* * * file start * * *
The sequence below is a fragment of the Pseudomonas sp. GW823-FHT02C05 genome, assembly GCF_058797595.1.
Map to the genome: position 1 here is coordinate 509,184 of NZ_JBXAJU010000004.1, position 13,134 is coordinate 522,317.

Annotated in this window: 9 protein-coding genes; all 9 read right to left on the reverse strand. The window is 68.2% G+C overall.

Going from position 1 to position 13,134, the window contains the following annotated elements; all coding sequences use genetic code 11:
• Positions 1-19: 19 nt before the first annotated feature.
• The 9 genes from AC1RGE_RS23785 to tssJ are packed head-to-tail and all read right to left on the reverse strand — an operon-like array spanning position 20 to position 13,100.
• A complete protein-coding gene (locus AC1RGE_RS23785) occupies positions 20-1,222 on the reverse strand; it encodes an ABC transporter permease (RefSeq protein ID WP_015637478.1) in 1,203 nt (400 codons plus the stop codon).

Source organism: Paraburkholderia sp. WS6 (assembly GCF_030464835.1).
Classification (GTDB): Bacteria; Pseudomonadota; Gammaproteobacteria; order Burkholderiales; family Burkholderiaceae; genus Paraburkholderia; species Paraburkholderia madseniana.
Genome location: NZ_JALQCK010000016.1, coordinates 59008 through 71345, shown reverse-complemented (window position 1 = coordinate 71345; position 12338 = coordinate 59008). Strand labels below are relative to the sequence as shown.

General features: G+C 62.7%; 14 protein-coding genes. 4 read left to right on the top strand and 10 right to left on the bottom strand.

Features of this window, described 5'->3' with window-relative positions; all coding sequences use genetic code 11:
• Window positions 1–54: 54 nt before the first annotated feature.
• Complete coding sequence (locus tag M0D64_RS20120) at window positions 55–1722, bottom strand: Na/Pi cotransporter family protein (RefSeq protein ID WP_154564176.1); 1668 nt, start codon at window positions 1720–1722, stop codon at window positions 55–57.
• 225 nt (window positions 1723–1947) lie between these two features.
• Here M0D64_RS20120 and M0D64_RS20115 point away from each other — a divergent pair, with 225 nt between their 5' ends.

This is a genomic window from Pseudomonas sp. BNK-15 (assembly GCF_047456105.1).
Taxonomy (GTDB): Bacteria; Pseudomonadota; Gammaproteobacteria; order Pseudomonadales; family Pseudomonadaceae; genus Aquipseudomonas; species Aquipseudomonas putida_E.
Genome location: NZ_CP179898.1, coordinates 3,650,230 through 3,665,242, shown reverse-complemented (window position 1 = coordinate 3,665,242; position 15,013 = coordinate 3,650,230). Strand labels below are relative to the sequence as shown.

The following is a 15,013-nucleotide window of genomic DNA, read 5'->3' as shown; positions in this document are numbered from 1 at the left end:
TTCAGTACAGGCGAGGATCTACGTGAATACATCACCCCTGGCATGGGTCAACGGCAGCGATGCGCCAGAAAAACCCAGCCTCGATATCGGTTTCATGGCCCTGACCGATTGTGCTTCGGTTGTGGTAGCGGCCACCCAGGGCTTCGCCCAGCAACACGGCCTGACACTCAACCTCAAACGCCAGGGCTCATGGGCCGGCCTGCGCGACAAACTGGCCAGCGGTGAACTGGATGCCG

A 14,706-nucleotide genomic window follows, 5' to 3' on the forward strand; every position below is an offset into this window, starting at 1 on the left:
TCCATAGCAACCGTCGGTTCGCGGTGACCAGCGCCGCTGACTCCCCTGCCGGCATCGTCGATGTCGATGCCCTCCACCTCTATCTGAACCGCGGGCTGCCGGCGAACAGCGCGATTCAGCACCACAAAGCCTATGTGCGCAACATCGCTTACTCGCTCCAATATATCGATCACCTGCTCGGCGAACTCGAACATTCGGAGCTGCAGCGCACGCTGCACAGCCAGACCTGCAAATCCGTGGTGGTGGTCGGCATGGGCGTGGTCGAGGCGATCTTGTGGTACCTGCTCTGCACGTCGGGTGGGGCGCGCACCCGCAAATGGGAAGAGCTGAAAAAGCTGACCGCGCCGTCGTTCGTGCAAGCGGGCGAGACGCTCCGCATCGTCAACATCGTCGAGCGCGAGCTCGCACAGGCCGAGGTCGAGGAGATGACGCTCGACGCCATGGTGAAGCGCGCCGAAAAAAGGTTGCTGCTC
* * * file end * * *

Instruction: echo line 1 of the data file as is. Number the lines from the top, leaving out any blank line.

The sequence below is a fragment of the Pseudomonas sp. GW823-FHT02C05 genome, assembly GCF_058797595.1.